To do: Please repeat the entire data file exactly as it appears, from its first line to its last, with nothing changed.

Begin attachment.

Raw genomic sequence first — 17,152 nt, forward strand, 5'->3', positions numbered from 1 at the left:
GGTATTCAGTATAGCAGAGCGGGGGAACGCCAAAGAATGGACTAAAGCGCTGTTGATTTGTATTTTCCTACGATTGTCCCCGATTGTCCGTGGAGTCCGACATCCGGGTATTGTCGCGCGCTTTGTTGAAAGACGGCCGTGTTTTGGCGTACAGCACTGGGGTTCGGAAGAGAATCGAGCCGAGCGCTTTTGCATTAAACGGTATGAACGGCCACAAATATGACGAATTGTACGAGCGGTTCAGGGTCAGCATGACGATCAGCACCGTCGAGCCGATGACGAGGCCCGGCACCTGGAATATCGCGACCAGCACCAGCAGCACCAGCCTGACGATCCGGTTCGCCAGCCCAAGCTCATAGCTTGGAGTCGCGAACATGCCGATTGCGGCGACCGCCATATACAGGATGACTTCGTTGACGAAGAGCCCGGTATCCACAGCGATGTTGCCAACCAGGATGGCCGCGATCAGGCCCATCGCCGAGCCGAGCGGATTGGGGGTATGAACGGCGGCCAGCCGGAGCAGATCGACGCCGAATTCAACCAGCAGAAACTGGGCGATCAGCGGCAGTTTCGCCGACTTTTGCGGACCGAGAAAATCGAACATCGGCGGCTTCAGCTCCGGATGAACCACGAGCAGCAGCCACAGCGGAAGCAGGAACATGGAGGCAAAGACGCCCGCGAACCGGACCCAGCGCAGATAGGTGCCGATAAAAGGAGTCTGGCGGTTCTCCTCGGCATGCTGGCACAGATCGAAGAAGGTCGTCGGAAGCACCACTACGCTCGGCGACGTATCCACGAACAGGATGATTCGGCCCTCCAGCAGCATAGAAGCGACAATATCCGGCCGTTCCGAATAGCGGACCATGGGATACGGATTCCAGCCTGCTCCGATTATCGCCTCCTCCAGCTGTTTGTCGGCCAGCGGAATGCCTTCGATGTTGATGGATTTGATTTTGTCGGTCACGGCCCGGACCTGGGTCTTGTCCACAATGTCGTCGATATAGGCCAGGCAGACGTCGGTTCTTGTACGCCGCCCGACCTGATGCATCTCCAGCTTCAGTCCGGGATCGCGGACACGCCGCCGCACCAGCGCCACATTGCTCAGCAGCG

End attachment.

Raw genomic sequence first — 17,152 nt, forward strand, 5'->3', positions numbered from 1 at the left:
GGTATTCAGTATAGCAGAGCGGGGGAACGCCAAAGAATGGACTAAAGCGCTGTTGATTTGTATTTTCCTACGATTGTCCCCGATTGTCCGTGGAGTCCGACATCCGGGTATTGTCGCGCGCTTTGTTGAAAGACGGCCGTGTTTTGGCGTACAGCACTGGGGTTCGGAAGAGAATCGAGCCGAGCGCTTTTGCATTAAACGGTATGAACGGCCACAAATATGACGAATTGTACGAGCGGTTCAGGGTCAGCATGACGATCAGCACCGTCGAGCCGATGACGAGGCCCGGCACCTGGAATATCGCGACCAGCACCAGCAGCACCAGCCTGACGATCCGGTTCGCCAGCCCAAGCTCATAGCTTGGAGTCGCGAACATGCCGATTGCGGCGACCGCCATATACAGGATGACTTCGTTGACGAAGAGCCCGGTATCCACAGCGATGTTGCCAACCAGGATGGCCGCGATCAGGCCCATCGCCGAGCCGAGCGGATTGGGGGTATGAACGGCGGCCAGCCGGAGCAGATCGACGCCGAATTCAACCAGCAGAAACTGGGCGATCAGCGGCAGTTTCGCCGACTTTTGCGGACCGAGAAAATCGAACATCGGCGGCTTCAGCTCCGGATGAACCACGAGCAGCAGCCACAGCGGAAGCAGGAACATGGAGGCAAAGACGCCCGCGAACCGGACCCAGCGCAGATAGGTGCCGATAAAAGGAGTCTGGCGGTTCTCCTCGGCATGCTGGCACAGATCGAAGAAGGTCGTCGGAAGCACCACTACGCTCGGCGACGTATCCACGAACAGGATGATTCGGCCCTCCAGCAGCATAGAAGCGACAATATCCGGCCGTTCCGAATAGCGGACCATGGGATACGGATTCCAGCCTGCTCCGATTATCGCCTCCTCCAGCTGTTTGTCGGCCAGCGGAATGCCTTCGATGTTGATGGATTTGATTTTGTCGGTCACGGCCCGGACCTGGGTCTTGTCCACAATGTCGTCGATATAGGCCAGGCAGACGTCGGTTCTTGTACGCCGCCCGACCTGATGCATCTCCAGCTTCAGTCCGGGATCGCGGACACGCCGCCGCACCAGCGCCACATTGCTCAGCAGCG